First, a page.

In the animal kingdom when you stare at a creature for too long, either one of two things happen – you get the crap beat out of you or whatever you’re staring at may think you’re interested. What about when you use a wheelchair?
We get stared at all the time and we’re expected to well, not think anything. Not get mad, and definitely not take it as a come on. Some wheelers hate this double standard, however many don’t care at all if they’re stared at. They are the lighthearted ones.
How do you deal with stares? Check out a few videos we’ve uncovered profiling three people with disabilities who let stares roll right off their backs. Read this entry
It can be a lesson in maturity learning how to be ok asking for help. Truly ok; not the kind kind where you can’t look them in the eye when you ask. In our culture, it can be seen as a sign of weakness, and when you sustain a spinal cord injury, it’s hard to overcome this is a big way.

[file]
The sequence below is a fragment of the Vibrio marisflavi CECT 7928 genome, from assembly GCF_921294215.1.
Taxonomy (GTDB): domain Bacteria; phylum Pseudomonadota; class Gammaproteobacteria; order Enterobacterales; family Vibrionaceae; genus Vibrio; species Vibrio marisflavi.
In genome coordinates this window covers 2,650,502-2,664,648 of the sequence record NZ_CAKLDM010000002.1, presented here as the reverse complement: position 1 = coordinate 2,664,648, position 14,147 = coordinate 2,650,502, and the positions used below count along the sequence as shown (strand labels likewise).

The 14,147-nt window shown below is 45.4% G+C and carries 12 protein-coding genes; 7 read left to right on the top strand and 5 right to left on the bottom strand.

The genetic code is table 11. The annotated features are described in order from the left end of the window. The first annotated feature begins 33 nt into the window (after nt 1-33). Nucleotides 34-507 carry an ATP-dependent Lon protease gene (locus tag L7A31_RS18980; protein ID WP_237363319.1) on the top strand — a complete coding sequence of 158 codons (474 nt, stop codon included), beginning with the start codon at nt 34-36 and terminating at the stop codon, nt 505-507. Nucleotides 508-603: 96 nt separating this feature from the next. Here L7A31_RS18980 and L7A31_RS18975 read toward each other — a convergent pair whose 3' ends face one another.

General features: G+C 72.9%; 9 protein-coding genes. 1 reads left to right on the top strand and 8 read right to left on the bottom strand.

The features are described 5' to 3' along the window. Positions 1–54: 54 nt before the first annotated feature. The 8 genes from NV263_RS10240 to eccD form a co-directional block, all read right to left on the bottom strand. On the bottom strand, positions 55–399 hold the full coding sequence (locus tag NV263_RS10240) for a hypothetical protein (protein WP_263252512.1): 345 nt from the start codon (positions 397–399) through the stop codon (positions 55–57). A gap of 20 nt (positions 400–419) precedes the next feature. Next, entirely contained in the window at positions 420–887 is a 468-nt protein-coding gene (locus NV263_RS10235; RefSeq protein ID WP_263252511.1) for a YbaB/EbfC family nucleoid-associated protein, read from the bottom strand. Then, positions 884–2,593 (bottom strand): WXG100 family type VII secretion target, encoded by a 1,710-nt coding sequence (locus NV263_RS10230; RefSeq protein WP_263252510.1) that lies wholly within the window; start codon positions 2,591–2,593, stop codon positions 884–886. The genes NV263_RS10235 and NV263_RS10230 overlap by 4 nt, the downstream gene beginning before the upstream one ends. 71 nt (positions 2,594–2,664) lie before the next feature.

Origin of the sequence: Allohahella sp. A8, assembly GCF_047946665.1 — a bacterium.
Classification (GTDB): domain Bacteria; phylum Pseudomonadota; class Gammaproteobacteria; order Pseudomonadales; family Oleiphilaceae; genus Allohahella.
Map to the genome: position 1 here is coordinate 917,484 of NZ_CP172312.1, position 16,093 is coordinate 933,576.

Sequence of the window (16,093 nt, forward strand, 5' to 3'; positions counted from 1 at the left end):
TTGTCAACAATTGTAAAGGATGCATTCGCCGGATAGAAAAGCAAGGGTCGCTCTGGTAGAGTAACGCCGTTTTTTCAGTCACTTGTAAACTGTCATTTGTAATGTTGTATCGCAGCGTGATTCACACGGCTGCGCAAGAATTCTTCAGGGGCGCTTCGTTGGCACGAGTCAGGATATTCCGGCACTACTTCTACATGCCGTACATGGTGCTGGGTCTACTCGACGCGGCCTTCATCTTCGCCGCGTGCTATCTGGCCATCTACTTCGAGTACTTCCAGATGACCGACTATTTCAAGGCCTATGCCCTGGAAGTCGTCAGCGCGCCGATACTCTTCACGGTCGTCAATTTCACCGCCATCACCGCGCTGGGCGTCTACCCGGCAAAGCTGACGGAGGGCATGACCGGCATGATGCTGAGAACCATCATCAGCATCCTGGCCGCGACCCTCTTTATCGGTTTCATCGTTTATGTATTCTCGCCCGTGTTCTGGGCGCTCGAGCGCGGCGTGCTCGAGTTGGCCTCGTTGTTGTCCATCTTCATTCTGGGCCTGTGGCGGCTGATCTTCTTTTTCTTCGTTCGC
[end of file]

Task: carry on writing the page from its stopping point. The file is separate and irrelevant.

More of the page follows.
But even the walkers (not the zombie walkers) of the world eventually need help. Say you were moving a piano, you would need help. We come out of the womb needing help; it’s just a fact of life, and people with spinal cord injuries can become experts at it.
From a sassy school teacher who has no problem asking for help (and giving it too) to a few guesses as to why the jerks of the world don’t like helping is, here are three videos showing that asking for help should be the last of your worries in life. Read this entry